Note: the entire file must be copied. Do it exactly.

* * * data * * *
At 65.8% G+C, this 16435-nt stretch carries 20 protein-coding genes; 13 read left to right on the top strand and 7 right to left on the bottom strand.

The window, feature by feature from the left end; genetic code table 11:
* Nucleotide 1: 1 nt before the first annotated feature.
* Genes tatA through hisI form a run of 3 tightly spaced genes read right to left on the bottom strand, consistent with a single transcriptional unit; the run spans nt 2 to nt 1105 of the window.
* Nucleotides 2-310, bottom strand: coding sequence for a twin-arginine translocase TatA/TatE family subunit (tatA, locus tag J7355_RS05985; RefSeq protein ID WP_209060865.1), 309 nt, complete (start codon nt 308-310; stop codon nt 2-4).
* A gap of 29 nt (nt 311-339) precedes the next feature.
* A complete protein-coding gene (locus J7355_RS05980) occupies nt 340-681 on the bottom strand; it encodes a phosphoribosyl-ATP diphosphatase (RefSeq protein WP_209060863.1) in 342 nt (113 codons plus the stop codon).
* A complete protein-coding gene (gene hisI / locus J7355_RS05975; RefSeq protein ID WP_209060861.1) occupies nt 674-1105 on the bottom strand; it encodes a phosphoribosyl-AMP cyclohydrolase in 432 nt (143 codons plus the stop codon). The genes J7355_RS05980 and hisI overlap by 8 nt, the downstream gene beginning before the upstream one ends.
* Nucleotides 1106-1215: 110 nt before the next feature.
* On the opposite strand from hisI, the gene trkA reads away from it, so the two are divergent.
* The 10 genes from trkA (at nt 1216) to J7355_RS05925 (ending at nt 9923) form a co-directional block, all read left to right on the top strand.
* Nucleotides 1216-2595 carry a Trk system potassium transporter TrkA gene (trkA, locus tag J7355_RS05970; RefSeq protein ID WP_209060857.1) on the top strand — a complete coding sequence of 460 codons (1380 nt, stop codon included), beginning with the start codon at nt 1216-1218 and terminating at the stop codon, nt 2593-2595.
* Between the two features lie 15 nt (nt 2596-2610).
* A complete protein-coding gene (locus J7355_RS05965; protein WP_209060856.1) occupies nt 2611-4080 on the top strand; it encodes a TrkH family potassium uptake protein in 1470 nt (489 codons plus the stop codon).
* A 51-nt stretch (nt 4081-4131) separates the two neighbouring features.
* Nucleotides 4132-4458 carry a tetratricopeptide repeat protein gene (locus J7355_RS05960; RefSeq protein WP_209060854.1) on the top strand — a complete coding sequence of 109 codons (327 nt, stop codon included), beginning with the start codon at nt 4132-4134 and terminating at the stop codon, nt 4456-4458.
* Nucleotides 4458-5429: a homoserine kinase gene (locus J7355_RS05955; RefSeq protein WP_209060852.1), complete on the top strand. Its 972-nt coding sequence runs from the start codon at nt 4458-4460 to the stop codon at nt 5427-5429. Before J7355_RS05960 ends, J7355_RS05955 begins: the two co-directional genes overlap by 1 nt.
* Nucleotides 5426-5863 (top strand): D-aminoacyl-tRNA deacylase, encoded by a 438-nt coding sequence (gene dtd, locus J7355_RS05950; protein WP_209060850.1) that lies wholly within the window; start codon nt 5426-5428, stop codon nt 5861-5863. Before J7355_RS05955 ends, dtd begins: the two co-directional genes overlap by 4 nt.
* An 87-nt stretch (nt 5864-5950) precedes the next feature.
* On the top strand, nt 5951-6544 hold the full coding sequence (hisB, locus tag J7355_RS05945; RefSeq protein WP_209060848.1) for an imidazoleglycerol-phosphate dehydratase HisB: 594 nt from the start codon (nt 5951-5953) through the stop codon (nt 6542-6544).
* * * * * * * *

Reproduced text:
At 65.8% G+C, this 16435-nt stretch carries 20 protein-coding genes; 13 read left to right on the top strand and 7 right to left on the bottom strand.

The window, feature by feature from the left end; genetic code table 11:
* Nucleotide 1: 1 nt before the first annotated feature.
* Genes tatA through hisI form a run of 3 tightly spaced genes read right to left on the bottom strand, consistent with a single transcriptional unit; the run spans nt 2 to nt 1105 of the window.
* Nucleotides 2-310, bottom strand: coding sequence for a twin-arginine translocase TatA/TatE family subunit (tatA, locus tag J7355_RS05985; RefSeq protein ID WP_209060865.1), 309 nt, complete (start codon nt 308-310; stop codon nt 2-4).
* A gap of 29 nt (nt 311-339) precedes the next feature.
* A complete protein-coding gene (locus J7355_RS05980) occupies nt 340-681 on the bottom strand; it encodes a phosphoribosyl-ATP diphosphatase (RefSeq protein WP_209060863.1) in 342 nt (113 codons plus the stop codon).
* A complete protein-coding gene (gene hisI / locus J7355_RS05975; RefSeq protein ID WP_209060861.1) occupies nt 674-1105 on the bottom strand; it encodes a phosphoribosyl-AMP cyclohydrolase in 432 nt (143 codons plus the stop codon). The genes J7355_RS05980 and hisI overlap by 8 nt, the downstream gene beginning before the upstream one ends.
* Nucleotides 1106-1215: 110 nt before the next feature.
* On the opposite strand from hisI, the gene trkA reads away from it, so the two are divergent.
* The 10 genes from trkA (at nt 1216) to J7355_RS05925 (ending at nt 9923) form a co-directional block, all read left to right on the top strand.
* Nucleotides 1216-2595 carry a Trk system potassium transporter TrkA gene (trkA, locus tag J7355_RS05970; RefSeq protein ID WP_209060857.1) on the top strand — a complete coding sequence of 460 codons (1380 nt, stop codon included), beginning with the start codon at nt 1216-1218 and terminating at the stop codon, nt 2593-2595.
* Between the two features lie 15 nt (nt 2596-2610).
* A complete protein-coding gene (locus J7355_RS05965; protein WP_209060856.1) occupies nt 2611-4080 on the top strand; it encodes a TrkH family potassium uptake protein in 1470 nt (489 codons plus the stop codon).
* A 51-nt stretch (nt 4081-4131) separates the two neighbouring features.
* Nucleotides 4132-4458 carry a tetratricopeptide repeat protein gene (locus J7355_RS05960; RefSeq protein WP_209060854.1) on the top strand — a complete coding sequence of 109 codons (327 nt, stop codon included), beginning with the start codon at nt 4132-4134 and terminating at the stop codon, nt 4456-4458.
* Nucleotides 4458-5429: a homoserine kinase gene (locus J7355_RS05955; RefSeq protein WP_209060852.1), complete on the top strand. Its 972-nt coding sequence runs from the start codon at nt 4458-4460 to the stop codon at nt 5427-5429. Before J7355_RS05960 ends, J7355_RS05955 begins: the two co-directional genes overlap by 1 nt.
* Nucleotides 5426-5863 (top strand): D-aminoacyl-tRNA deacylase, encoded by a 438-nt coding sequence (gene dtd, locus J7355_RS05950; protein WP_209060850.1) that lies wholly within the window; start codon nt 5426-5428, stop codon nt 5861-5863. Before J7355_RS05955 ends, dtd begins: the two co-directional genes overlap by 4 nt.
* An 87-nt stretch (nt 5864-5950) precedes the next feature.
* On the top strand, nt 5951-6544 hold the full coding sequence (hisB, locus tag J7355_RS05945; RefSeq protein WP_209060848.1) for an imidazoleglycerol-phosphate dehydratase HisB: 594 nt from the start codon (nt 5951-5953) through the stop codon (nt 6542-6544).